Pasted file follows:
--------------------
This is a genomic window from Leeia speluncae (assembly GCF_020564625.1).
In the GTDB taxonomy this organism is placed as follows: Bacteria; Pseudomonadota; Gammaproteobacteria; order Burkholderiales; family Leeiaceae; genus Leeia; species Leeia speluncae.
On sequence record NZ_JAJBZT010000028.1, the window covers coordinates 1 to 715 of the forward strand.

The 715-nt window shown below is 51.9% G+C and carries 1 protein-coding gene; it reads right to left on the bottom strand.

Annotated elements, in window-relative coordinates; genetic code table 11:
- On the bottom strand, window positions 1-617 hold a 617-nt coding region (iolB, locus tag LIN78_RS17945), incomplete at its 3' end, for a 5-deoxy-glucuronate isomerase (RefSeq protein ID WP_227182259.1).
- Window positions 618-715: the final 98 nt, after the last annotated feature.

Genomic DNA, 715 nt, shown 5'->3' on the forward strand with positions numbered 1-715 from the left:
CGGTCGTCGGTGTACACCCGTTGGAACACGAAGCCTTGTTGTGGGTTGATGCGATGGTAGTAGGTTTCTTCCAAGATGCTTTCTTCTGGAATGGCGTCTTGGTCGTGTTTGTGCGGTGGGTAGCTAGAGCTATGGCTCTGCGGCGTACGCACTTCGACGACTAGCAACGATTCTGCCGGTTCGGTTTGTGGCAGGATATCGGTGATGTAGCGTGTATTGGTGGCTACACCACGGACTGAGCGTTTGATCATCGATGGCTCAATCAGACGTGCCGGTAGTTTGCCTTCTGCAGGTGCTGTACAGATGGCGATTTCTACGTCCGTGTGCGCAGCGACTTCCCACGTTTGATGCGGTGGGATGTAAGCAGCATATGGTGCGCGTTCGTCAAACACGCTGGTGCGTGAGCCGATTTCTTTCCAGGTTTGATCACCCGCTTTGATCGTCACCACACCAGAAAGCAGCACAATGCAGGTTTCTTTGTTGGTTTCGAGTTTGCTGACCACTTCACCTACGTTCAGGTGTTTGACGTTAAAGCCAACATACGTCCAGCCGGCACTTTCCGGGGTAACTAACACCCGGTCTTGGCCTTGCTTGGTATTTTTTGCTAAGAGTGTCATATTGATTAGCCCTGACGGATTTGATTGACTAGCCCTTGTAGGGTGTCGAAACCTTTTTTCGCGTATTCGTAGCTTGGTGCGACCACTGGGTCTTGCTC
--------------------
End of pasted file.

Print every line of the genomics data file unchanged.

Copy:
This is a genomic window from Leeia speluncae (assembly GCF_020564625.1).
In the GTDB taxonomy this organism is placed as follows: Bacteria; Pseudomonadota; Gammaproteobacteria; order Burkholderiales; family Leeiaceae; genus Leeia; species Leeia speluncae.
On sequence record NZ_JAJBZT010000028.1, the window covers coordinates 1 to 715 of the forward strand.

The 715-nt window shown below is 51.9% G+C and carries 1 protein-coding gene; it reads right to left on the bottom strand.

Annotated elements, in window-relative coordinates; genetic code table 11:
- On the bottom strand, window positions 1-617 hold a 617-nt coding region (iolB, locus tag LIN78_RS17945), incomplete at its 3' end, for a 5-deoxy-glucuronate isomerase (RefSeq protein ID WP_227182259.1).
- Window positions 618-715: the final 98 nt, after the last annotated feature.

Genomic DNA, 715 nt, shown 5'->3' on the forward strand with positions numbered 1-715 from the left:
CGGTCGTCGGTGTACACCCGTTGGAACACGAAGCCTTGTTGTGGGTTGATGCGATGGTAGTAGGTTTCTTCCAAGATGCTTTCTTCTGGAATGGCGTCTTGGTCGTGTTTGTGCGGTGGGTAGCTAGAGCTATGGCTCTGCGGCGTACGCACTTCGACGACTAGCAACGATTCTGCCGGTTCGGTTTGTGGCAGGATATCGGTGATGTAGCGTGTATTGGTGGCTACACCACGGACTGAGCGTTTGATCATCGATGGCTCAATCAGACGTGCCGGTAGTTTGCCTTCTGCAGGTGCTGTACAGATGGCGATTTCTACGTCCGTGTGCGCAGCGACTTCCCACGTTTGATGCGGTGGGATGTAAGCAGCATATGGTGCGCGTTCGTCAAACACGCTGGTGCGTGAGCCGATTTCTTTCCAGGTTTGATCACCCGCTTTGATCGTCACCACACCAGAAAGCAGCACAATGCAGGTTTCTTTGTTGGTTTCGAGTTTGCTGACCACTTCACCTACGTTCAGGTGTTTGACGTTAAAGCCAACATACGTCCAGCCGGCACTTTCCGGGGTAACTAACACCCGGTCTTGGCCTTGCTTGGTATTTTTTGCTAAGAGTGTCATATTGATTAGCCCTGACGGATTTGATTGACTAGCCCTTGTAGGGTGTCGAAACCTTTTTTCGCGTATTCGTAGCTTGGTGCGACCACTGGGTCTTGCTC